Installing Arch on a Dell Precision 5530

Published August 2, 2023
Updated November 23, 2023

I recently installed Arch on my laptop, and while it went about as smoothly as a fresh OS install can go, there were a few footguns I ran into that I wanted to document.


If there is wiki information about the specific hardware you are installing Arch on like there is for the Precision laptops , it’s a good idea to read that first.


Following the Arch install guide will get you to a working install. Eventually.

I missed a few crucial steps in the guide that are particularly important if you don’t want to keep having to boot into the live install. Reading all the words is helpful. Yes, even the small ones.

Disk Partitioning

The install guide gives a quick mention that you should use fdisk to create the partitions for your install. I was not super familiar with fdisk, so I needed a little bit more instruction. I ended up with three partitions for my single-OS install that I created with fdisk /dev/nvme0n1:

  1. EFI System - Starting at the lowest sector available, ending at +512M, and with a type of EFI System
  2. Swap - Starting at the next available sector, ending at +4G, and with a type of Linux swap
  3. Root - Starting at the next available sector, ending at the last sector available, and with the default type of Linux filesystem

In my case, these were /dev/nvme0n1p{1,2,3}, respectively. I then created the appropriate filesystems with:

mkfs.fat -F 32 /dev/nvme0n1p1
mkswap /dev/nvme0n1p2
mkfs.ext4 /dev/nvme0n1p3

Network Management

The installation guide leads you through connecting to the internet as one of the first steps. It is important to note that this does not carry over into the freshly installed system. Once you chroot into the new system, ensure you install a network manager . I went with NetworkManager because I knew it worked with the GNOME desktop environment I installed. Make sure it starts at boot with:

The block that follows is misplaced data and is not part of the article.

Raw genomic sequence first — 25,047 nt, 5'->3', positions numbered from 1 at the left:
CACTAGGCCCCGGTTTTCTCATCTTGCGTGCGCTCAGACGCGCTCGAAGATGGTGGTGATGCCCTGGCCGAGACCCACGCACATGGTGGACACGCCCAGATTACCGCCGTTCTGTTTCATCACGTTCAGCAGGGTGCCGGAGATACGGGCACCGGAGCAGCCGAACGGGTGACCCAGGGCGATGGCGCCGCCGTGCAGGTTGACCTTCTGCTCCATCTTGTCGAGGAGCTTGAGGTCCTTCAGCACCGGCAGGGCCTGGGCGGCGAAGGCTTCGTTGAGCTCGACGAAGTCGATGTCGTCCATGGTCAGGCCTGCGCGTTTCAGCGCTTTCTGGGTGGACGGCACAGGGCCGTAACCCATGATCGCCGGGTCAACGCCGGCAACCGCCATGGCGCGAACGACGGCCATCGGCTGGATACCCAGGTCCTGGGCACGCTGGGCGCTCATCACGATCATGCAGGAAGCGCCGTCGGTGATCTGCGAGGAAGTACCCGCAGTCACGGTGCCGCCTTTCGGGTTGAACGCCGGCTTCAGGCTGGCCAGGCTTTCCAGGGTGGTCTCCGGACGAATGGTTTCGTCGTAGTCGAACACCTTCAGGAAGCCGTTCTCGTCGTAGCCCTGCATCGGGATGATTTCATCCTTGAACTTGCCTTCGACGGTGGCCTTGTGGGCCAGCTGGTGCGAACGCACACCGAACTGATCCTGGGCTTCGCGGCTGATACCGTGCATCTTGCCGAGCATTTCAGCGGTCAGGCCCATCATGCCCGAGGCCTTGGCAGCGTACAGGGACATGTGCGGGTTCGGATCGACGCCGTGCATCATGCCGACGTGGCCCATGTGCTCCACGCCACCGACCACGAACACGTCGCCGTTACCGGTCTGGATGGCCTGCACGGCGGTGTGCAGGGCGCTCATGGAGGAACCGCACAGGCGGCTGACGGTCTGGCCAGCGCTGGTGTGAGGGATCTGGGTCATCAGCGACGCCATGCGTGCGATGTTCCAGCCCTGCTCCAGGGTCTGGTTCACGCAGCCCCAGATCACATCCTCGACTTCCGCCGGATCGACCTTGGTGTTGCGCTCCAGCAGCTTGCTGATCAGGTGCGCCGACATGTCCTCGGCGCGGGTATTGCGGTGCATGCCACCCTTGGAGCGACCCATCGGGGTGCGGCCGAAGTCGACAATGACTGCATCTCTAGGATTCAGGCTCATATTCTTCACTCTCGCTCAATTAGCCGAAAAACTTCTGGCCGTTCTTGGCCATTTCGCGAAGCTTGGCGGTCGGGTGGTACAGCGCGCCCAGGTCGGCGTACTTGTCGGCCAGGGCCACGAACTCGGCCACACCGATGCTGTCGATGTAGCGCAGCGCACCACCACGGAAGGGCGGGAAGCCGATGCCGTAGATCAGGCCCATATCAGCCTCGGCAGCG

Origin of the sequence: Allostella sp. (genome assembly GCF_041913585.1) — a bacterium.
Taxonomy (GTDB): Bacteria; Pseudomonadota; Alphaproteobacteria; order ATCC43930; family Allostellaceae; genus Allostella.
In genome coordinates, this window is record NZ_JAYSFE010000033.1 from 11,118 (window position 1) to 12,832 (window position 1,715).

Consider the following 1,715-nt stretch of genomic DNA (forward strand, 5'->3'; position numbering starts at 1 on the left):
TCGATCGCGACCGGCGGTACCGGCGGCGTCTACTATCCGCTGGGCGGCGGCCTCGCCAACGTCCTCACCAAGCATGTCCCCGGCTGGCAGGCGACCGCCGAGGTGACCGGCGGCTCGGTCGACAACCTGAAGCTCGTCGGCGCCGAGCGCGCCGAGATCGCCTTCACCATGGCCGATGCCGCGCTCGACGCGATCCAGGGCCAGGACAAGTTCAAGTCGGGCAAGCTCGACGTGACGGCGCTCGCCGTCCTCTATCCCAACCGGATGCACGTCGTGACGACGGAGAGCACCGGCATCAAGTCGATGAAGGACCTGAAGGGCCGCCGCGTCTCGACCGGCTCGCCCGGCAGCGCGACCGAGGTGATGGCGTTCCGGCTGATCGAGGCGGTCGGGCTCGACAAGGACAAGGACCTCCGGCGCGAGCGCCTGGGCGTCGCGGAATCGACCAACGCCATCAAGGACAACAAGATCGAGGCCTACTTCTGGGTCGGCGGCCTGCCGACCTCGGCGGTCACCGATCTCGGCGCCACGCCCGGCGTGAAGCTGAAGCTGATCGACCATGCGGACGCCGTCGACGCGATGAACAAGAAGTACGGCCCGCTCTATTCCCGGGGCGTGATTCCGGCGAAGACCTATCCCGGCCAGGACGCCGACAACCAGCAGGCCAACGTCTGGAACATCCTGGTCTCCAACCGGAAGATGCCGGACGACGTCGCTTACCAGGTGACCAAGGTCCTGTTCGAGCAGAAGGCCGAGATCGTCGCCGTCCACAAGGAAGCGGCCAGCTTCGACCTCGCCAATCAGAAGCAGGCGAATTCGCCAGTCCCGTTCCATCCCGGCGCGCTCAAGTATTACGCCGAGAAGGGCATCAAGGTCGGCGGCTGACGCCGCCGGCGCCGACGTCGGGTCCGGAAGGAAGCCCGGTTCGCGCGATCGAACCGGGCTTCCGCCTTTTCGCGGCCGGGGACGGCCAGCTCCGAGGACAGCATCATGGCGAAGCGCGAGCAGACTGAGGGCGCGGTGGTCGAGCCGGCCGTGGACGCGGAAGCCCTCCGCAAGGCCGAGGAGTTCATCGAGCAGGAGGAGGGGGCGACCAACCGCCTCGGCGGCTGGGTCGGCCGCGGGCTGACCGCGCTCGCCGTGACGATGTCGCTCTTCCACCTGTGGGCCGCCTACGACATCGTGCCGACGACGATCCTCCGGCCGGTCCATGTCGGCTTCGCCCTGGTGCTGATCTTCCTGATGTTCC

systemctl enable NetworkManager

Boot Loader

There are two very important lines in the install guide that talk about installing a boot loader. As I found out, if you manage to miss these two lines, your laptop will boot straight to Dell’s recovery software.

Also remember that if you’re installing GRUB, you can’t just install it and call it a day. You also have to generate the config with grub-mkconfig, or else you will boot straight to the GRUB shell.

Desktop Environment

I chose to use GNOME for my desktop environment. So far it works perfectly out of the box with proper display scaling and everything. In my opinion, the goal of the inital install is to get to a functional desktop environment connected to the internet as a normal user with admin privileges through sudo. The basic steps for this were to install all the software:

# I just accepted all the default suggestions
pacman -S gnome sudo

then create your normal user and set a password:

useradd -mG wheel my-username
passwd my-username

then make sure that user has admin access by enabling access for the wheel group with visudo. Finally, enable the desktop service:

systemctl enable gdm

After a restart, you should be able to log in to the desktop environment as a normal user, and have sudo privileges to continue configuring the system.


In order to get USB ports working on my Thunderbolt dock, I had to edit the BIOS setting for Thunderbolt enumeration to “Native”, and I had to add the following kernel parameters as described in this post :

pci=assign-busses,hpbussize=0x33,realloc,hpmemsize=512M nvme.noacpi=1

Without these changes, displays were working, but the USB ports on the dock were not functional.